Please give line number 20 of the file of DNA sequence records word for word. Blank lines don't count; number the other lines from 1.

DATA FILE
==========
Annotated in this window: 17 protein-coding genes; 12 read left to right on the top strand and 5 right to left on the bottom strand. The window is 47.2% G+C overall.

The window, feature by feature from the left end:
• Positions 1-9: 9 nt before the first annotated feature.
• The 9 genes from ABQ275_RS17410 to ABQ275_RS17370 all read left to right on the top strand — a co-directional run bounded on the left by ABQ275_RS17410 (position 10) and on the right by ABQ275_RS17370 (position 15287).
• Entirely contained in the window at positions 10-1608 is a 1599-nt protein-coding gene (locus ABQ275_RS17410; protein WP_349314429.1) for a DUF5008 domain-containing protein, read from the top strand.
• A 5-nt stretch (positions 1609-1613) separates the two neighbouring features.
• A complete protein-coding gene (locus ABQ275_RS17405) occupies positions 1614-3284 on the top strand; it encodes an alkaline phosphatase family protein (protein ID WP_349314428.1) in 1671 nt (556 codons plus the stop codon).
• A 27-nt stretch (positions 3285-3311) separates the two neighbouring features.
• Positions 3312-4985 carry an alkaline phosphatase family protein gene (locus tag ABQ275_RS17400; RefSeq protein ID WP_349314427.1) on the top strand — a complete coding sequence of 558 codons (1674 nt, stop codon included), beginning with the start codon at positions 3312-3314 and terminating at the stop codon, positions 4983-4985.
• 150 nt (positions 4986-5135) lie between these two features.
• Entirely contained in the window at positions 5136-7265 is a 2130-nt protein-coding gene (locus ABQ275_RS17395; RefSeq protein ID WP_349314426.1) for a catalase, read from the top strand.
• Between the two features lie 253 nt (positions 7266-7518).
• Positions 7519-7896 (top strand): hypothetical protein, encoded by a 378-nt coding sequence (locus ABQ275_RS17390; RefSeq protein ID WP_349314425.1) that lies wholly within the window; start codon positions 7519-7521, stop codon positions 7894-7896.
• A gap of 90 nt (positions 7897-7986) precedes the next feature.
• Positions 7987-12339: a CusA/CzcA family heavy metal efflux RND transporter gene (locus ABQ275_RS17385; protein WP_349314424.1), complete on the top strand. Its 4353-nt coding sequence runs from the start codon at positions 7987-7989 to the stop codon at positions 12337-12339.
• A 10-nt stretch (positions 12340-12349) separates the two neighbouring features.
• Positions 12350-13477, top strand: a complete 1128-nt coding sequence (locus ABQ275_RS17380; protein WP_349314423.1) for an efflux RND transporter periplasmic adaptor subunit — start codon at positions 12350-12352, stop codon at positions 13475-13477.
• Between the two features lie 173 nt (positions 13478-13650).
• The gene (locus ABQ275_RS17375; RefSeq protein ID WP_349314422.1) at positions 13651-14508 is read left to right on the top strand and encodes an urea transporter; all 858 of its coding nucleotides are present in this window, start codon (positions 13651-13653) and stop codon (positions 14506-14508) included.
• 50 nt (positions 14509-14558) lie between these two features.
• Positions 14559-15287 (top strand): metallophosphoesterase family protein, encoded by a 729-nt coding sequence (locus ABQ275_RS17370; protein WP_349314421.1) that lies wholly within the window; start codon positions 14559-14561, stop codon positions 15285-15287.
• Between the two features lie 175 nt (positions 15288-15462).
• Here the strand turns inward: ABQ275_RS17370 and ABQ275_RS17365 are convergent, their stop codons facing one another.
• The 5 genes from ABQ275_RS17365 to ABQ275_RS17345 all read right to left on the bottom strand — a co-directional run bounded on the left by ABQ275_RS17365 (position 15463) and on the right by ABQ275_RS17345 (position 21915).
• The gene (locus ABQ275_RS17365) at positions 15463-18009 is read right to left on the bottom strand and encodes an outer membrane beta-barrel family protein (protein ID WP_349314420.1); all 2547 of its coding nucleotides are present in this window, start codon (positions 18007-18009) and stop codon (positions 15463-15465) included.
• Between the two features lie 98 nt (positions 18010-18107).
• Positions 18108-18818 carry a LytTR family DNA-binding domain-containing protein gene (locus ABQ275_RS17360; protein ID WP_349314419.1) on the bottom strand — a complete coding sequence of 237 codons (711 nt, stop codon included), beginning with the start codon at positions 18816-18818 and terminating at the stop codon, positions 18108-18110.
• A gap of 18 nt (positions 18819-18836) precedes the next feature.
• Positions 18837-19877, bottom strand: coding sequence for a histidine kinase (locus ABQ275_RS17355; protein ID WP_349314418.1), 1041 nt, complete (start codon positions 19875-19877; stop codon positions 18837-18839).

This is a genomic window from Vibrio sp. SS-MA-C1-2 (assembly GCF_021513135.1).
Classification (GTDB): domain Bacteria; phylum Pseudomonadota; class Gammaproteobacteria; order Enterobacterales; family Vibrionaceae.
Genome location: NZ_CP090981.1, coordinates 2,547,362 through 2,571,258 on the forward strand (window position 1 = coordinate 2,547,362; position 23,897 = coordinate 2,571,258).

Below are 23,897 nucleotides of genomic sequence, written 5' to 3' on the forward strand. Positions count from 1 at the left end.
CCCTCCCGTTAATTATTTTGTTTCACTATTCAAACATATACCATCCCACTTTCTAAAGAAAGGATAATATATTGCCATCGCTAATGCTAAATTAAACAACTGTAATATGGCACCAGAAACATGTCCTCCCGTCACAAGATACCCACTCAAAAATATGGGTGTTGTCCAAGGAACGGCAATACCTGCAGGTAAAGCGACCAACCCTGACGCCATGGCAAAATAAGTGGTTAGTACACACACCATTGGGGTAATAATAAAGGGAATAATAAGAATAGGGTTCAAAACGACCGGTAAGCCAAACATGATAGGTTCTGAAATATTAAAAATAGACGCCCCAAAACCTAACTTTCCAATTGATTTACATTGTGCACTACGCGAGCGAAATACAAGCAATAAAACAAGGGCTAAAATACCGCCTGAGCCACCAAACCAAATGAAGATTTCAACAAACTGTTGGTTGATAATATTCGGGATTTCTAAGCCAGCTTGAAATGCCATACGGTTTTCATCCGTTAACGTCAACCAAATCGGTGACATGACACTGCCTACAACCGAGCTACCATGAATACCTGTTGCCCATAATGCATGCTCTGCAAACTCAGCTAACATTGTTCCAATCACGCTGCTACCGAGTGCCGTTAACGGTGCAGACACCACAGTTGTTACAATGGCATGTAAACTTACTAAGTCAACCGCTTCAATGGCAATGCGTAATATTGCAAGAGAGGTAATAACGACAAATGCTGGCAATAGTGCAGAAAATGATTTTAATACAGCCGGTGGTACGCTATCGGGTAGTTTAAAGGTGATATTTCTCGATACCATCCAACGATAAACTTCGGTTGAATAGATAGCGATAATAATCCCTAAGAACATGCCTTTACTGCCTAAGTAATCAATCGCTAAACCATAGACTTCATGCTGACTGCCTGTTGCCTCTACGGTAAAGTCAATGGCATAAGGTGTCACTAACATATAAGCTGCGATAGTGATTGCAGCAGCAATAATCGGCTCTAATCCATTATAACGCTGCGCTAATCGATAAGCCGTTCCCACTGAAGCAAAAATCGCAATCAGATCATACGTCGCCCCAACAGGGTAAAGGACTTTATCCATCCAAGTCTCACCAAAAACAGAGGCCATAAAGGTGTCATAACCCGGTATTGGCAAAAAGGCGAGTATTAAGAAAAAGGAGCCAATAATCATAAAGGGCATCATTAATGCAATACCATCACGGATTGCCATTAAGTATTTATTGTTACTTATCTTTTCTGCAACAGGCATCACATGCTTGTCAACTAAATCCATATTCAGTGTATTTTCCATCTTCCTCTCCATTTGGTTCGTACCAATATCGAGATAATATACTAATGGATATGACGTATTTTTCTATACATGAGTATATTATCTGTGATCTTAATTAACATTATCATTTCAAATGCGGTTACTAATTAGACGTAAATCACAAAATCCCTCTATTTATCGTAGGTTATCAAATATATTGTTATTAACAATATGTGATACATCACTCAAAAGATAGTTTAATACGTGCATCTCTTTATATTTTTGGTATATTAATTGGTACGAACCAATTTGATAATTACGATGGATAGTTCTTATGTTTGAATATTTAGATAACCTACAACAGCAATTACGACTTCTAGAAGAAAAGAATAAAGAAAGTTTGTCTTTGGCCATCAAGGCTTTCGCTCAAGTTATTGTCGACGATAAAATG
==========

• 50 nt (positions 14509-14558) lie between these two features.